Array Iterators quiz

link: https://www.codecademy.com/paths/web-development/tracks/web-dev-js-arrays-loops-objects/modules/learn-javascript-iterators/projects/mini-linter

I really like how the teacher solved itens 4 and 5 of the Quiz. Amazing stuff to learn.

But I was expecting something using arrays iterators. So here are my questions:

  1. what are the alternative ways to solve itens 4 and 5 without using “for”, as used on the resolution video? Is it possible with a function or iterator? how would the code look like on these situations? I tried buiild something by myself, but I don’t have the logic and knowledge to do that alone yet.

  2. I wasnt aware of the construction for(word of storyWord). this is valid just for strings? where can I read more about it? word must be already a variable declared, right?

  3. Why, on item 7, if I use just xxxxx.join(), the output will be made of strings with a comma among then? so the result would be xxxxx.join(' ')

let repExtremely = 0;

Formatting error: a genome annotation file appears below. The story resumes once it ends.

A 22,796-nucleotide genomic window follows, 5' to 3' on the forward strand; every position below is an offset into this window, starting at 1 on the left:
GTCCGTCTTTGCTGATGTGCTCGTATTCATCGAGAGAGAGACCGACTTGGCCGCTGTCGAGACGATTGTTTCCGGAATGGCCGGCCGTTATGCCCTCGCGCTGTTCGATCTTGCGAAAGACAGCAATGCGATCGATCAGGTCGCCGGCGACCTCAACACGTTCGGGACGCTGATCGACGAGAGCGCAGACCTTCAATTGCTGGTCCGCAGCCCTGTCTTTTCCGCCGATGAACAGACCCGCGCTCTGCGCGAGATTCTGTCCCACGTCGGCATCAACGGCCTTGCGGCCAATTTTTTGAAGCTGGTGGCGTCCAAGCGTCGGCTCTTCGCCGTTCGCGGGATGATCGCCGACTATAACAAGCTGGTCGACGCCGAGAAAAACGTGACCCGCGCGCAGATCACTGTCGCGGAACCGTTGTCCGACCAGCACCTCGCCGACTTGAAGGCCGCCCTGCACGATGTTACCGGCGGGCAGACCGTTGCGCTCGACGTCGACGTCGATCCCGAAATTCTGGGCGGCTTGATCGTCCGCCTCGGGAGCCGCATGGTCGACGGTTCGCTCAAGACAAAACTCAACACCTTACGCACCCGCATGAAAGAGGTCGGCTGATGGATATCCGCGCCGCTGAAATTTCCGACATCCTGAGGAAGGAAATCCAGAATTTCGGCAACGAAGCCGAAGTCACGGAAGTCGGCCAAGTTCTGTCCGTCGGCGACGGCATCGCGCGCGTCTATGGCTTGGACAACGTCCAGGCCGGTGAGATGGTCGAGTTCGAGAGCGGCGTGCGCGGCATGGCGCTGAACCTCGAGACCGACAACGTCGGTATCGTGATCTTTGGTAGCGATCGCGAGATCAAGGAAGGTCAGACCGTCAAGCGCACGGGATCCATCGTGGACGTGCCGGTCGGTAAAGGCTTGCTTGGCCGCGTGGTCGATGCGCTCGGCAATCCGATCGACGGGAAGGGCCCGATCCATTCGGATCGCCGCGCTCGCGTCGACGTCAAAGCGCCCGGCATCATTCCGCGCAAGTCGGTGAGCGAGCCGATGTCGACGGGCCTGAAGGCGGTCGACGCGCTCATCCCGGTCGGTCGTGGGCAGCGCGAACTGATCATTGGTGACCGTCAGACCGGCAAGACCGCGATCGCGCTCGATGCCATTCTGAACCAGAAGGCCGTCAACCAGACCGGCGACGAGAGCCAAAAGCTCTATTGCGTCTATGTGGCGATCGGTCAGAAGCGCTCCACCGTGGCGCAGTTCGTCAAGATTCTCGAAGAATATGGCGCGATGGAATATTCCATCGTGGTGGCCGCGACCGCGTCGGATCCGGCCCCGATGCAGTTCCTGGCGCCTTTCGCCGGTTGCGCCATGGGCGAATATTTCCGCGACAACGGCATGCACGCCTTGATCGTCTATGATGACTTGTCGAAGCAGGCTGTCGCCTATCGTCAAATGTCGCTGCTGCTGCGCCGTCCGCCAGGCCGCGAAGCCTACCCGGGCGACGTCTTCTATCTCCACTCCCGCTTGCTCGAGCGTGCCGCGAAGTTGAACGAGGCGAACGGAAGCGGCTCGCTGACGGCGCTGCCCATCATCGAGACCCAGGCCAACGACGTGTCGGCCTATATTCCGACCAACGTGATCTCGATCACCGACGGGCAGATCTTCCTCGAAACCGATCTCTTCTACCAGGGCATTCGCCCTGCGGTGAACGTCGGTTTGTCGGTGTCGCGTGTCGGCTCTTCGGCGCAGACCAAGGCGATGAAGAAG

let repLiterally = 0;
let repActually = 0;

for(word of storyWords){
  if (word === 'extremely'){
    repExtremely += 1;
  } else if (word === 'literally'){
    repLiterally += 1;
  } else if (word === 'actually') {
    repActually += 1  }
}
let sentenceCount = 0
for (word of storyWords) {
if (word[word.length - 1] === '.' || word[word.length - 1] === '!')
sentenceCount += 1;
}

Thanks in advance.

@jhonathanc

There are a number of ways to solve problems using JS. I won’t attempt to list them all here. With modern computers and fast internets speeds, readability and simplicity are often prioritised. A ‘for…of’ loop makes perfect sense here; it is simple and very easy to read.

No, a ‘for…of’ loop is compatible with a variety of iterables. In this case, “word” represents the current iterable (index or item) in the array, while “storyWord” represents the full array.

In short:

for (const each-item of my-array) {
  do something
}

Here: https://developer.mozilla.org/en-US/docs/Web/JavaScript/Reference/Statements/for...of

The variable ‘word’ is conveniently declared inside of the parenthesis of the ‘for…of’ loop and assigned the value of each iterable element on each iteration.

The syntax is:

array.join([separator])

So, .join(' ') results with a space between each ‘word’.

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Nice, it helped me a lot. Thank you very much, @cakaragiannis

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